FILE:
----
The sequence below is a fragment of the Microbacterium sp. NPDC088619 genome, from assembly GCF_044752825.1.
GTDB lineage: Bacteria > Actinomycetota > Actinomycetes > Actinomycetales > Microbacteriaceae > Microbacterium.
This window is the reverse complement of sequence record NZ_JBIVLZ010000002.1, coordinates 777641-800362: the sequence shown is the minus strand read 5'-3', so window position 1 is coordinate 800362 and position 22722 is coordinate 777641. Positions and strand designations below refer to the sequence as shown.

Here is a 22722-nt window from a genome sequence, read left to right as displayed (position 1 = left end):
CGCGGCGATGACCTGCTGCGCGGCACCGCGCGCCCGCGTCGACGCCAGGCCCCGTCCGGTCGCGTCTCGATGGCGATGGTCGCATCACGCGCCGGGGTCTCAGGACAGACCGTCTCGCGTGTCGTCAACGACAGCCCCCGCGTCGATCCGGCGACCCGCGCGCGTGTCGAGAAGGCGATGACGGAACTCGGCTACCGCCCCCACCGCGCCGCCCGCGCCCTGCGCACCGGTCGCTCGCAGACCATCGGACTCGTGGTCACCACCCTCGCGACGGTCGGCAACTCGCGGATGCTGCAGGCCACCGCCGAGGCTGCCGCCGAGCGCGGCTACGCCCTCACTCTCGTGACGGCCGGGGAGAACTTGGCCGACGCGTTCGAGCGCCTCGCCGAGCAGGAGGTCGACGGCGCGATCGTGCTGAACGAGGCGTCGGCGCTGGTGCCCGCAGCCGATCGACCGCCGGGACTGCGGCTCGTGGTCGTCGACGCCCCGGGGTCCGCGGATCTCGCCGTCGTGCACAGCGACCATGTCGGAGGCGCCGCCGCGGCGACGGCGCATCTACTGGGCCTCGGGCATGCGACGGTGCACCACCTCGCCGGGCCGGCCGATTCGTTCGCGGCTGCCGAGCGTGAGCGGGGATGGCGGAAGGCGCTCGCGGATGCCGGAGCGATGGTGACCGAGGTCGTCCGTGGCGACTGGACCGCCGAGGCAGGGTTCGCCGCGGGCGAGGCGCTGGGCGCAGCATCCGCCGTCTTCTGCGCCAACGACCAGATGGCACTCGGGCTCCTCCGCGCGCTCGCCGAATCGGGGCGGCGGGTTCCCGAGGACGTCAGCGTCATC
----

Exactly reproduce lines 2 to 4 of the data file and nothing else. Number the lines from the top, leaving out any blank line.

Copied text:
GTDB lineage: Bacteria > Actinomycetota > Actinomycetes > Actinomycetales > Microbacteriaceae > Microbacterium.
This window is the reverse complement of sequence record NZ_JBIVLZ010000002.1, coordinates 777641-800362: the sequence shown is the minus strand read 5'-3', so window position 1 is coordinate 800362 and position 22722 is coordinate 777641. Positions and strand designations below refer to the sequence as shown.

Here is a 22722-nt window from a genome sequence, read left to right as displayed (position 1 = left end):